We live in a disturbing moment. Every day we are reminded of the violent consequence of generations of injustice. Images of fascism flicker on our screens and revolution seems to be inevitable – but what, or more so, who, will be the cost? It is clear that our systems aren’t serving us, are leading us to greater destruction. We need our creativity to help us envision a new way of working, a more equitable way of sharing resources. For this reason, now more than ever, we believe in the power of creative expression and education. Without education, we cannot help but perceive all difference as a threat. We believe that art provides people with the means celebrating difference and creating an inclusive world, an ever expanding home for us all. The Invisible Dog will continue to be a place for artistic exploration and community building. As a 501c3, we hope to grow our funding to better support these pursuits and the people generating them. We will strive to continue our program development with care – for artists, for audience – and we will stay true to our values.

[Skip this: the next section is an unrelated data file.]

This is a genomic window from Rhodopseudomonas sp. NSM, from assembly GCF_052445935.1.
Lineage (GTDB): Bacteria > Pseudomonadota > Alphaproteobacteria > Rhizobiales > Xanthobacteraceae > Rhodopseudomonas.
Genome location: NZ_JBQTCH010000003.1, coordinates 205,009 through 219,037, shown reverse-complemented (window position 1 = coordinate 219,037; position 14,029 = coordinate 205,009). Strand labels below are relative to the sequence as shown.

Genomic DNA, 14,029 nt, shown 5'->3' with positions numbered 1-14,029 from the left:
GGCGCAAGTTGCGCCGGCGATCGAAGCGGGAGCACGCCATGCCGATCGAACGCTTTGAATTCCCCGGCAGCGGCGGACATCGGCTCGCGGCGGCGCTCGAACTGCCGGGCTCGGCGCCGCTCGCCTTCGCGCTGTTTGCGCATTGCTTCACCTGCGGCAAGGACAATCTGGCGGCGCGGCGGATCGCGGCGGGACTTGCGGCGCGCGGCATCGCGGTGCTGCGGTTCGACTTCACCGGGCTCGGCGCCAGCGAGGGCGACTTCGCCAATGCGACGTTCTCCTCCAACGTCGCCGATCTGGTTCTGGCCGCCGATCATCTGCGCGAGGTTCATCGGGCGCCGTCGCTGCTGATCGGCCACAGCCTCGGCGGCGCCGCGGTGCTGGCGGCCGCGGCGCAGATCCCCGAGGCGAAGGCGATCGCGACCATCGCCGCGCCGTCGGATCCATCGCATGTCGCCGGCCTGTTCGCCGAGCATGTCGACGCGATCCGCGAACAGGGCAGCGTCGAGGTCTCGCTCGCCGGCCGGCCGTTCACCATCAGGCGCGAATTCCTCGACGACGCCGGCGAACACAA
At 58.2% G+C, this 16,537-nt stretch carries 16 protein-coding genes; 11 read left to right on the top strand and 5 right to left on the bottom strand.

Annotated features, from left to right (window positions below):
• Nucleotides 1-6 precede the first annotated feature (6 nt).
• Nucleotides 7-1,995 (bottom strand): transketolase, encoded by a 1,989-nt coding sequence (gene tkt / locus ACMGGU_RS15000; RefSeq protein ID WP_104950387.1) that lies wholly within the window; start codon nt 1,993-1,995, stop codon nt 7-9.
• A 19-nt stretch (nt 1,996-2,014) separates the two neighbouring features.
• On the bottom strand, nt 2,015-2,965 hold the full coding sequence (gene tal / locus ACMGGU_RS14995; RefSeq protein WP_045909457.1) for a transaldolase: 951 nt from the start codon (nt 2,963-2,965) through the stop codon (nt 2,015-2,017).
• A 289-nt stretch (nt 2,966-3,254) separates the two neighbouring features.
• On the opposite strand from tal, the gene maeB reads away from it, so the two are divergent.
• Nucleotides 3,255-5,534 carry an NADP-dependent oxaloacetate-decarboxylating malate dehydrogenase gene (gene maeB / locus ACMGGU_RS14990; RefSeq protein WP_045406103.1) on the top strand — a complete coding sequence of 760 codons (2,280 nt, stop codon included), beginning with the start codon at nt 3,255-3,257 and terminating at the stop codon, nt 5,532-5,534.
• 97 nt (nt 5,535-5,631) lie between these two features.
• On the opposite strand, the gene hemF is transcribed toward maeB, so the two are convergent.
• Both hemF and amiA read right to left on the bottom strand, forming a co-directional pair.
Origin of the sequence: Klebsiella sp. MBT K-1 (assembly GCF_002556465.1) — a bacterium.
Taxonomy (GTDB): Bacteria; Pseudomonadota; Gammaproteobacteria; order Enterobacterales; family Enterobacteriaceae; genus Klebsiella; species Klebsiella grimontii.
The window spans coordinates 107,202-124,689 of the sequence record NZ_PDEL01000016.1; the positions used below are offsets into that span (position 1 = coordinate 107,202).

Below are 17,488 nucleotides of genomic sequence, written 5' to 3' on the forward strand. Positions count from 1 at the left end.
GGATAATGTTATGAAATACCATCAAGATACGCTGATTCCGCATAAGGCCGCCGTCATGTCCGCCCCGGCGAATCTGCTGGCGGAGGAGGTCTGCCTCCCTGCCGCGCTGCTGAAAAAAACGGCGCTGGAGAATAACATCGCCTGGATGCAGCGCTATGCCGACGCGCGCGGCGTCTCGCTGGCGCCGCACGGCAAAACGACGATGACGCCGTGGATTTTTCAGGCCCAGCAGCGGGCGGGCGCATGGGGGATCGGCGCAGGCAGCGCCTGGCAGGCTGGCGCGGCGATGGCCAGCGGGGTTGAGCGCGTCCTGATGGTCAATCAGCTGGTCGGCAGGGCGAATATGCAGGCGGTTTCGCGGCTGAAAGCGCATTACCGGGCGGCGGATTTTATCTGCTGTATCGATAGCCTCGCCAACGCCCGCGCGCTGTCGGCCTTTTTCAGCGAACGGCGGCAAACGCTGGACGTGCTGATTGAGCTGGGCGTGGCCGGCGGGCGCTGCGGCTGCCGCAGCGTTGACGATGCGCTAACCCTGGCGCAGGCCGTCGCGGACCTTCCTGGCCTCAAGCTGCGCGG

One way that you can continue to support us is to make a now 100% tax deductible donation during our annual appeal in October. We hope that now that all donations will be tax deductible that you will consider making a larger contribution if you can.

And, we’ll continue to be here for you. We invite you to seek us out, to engage in our space, to bring us your most creative, most expansive dreams.

We’ll do the same.

Lucien Zayan, Founder – Director
Risa Shoup, Board of Directors Member

Photo by Juan Sarmiento G.
www.juan-sarmiento.com

2015 {0}

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2FIK, Julie Tremblay, Daniel Hellmann. Opening Reception October 31, 2015

2FIK, Julie Tremblay, Daniel Hellmann. Opening Reception October 31, 2015 {0}

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STEVEN AND WILLIAM LADD

STEVEN AND WILLIAM LADD {0}

New York-based artists and brothers, Steven and William Ladd, have dedicated the past thirteen years to collaborating on hand sewn boxes containing meticulously constructed environments related to their shared memories. Their values- Spend your life doing what you love, Be focused and disciplined, Collaborate- are embedded in their work, and indeed, in their lives.

When closed and stacked, the boxes become sculptural Towers, majestic works of art, at rest until the Towers are dismantled and contents revealed. It is often through a rhythmic and choreographed performance that the brothers open the boxes and arrange them in their landscape formations. The landscapes are often composed of found materials that the brothers have worked- sewn, beaded, scrolled, rolled, stacked- into tightly organized environments that reference memories from their lives.